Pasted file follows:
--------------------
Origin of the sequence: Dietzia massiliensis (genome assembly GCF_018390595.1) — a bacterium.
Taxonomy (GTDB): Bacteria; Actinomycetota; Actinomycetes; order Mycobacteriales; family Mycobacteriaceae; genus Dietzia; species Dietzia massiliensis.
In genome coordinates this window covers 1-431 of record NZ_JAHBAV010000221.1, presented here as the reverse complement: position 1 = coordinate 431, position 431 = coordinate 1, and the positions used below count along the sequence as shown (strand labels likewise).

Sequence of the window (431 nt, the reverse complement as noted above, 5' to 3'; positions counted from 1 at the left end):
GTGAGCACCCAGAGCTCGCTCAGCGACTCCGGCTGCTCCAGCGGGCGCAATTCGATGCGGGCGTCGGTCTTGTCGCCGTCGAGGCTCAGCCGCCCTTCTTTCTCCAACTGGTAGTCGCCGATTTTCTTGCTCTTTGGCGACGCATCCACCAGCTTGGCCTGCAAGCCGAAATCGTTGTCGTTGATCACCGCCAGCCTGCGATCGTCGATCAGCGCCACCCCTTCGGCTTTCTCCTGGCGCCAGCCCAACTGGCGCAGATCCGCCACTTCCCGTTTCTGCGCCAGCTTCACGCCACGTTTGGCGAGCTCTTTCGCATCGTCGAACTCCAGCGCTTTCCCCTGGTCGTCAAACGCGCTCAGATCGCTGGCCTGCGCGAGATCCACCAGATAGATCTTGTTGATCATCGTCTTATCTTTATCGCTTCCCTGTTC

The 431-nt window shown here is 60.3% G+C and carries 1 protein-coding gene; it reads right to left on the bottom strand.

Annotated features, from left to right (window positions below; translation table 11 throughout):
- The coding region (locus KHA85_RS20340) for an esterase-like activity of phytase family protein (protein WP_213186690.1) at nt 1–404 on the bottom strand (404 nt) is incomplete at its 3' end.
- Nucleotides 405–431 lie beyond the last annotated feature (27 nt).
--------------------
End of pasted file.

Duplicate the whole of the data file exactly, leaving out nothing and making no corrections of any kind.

Origin of the sequence: Dietzia massiliensis (genome assembly GCF_018390595.1) — a bacterium.
Taxonomy (GTDB): Bacteria; Actinomycetota; Actinomycetes; order Mycobacteriales; family Mycobacteriaceae; genus Dietzia; species Dietzia massiliensis.
In genome coordinates this window covers 1-431 of record NZ_JAHBAV010000221.1, presented here as the reverse complement: position 1 = coordinate 431, position 431 = coordinate 1, and the positions used below count along the sequence as shown (strand labels likewise).

Sequence of the window (431 nt, the reverse complement as noted above, 5' to 3'; positions counted from 1 at the left end):
GTGAGCACCCAGAGCTCGCTCAGCGACTCCGGCTGCTCCAGCGGGCGCAATTCGATGCGGGCGTCGGTCTTGTCGCCGTCGAGGCTCAGCCGCCCTTCTTTCTCCAACTGGTAGTCGCCGATTTTCTTGCTCTTTGGCGACGCATCCACCAGCTTGGCCTGCAAGCCGAAATCGTTGTCGTTGATCACCGCCAGCCTGCGATCGTCGATCAGCGCCACCCCTTCGGCTTTCTCCTGGCGCCAGCCCAACTGGCGCAGATCCGCCACTTCCCGTTTCTGCGCCAGCTTCACGCCACGTTTGGCGAGCTCTTTCGCATCGTCGAACTCCAGCGCTTTCCCCTGGTCGTCAAACGCGCTCAGATCGCTGGCCTGCGCGAGATCCACCAGATAGATCTTGTTGATCATCGTCTTATCTTTATCGCTTCCCTGTTC

The 431-nt window shown here is 60.3% G+C and carries 1 protein-coding gene; it reads right to left on the bottom strand.

Annotated features, from left to right (window positions below; translation table 11 throughout):
- The coding region (locus KHA85_RS20340) for an esterase-like activity of phytase family protein (protein WP_213186690.1) at nt 1–404 on the bottom strand (404 nt) is incomplete at its 3' end.
- Nucleotides 405–431 lie beyond the last annotated feature (27 nt).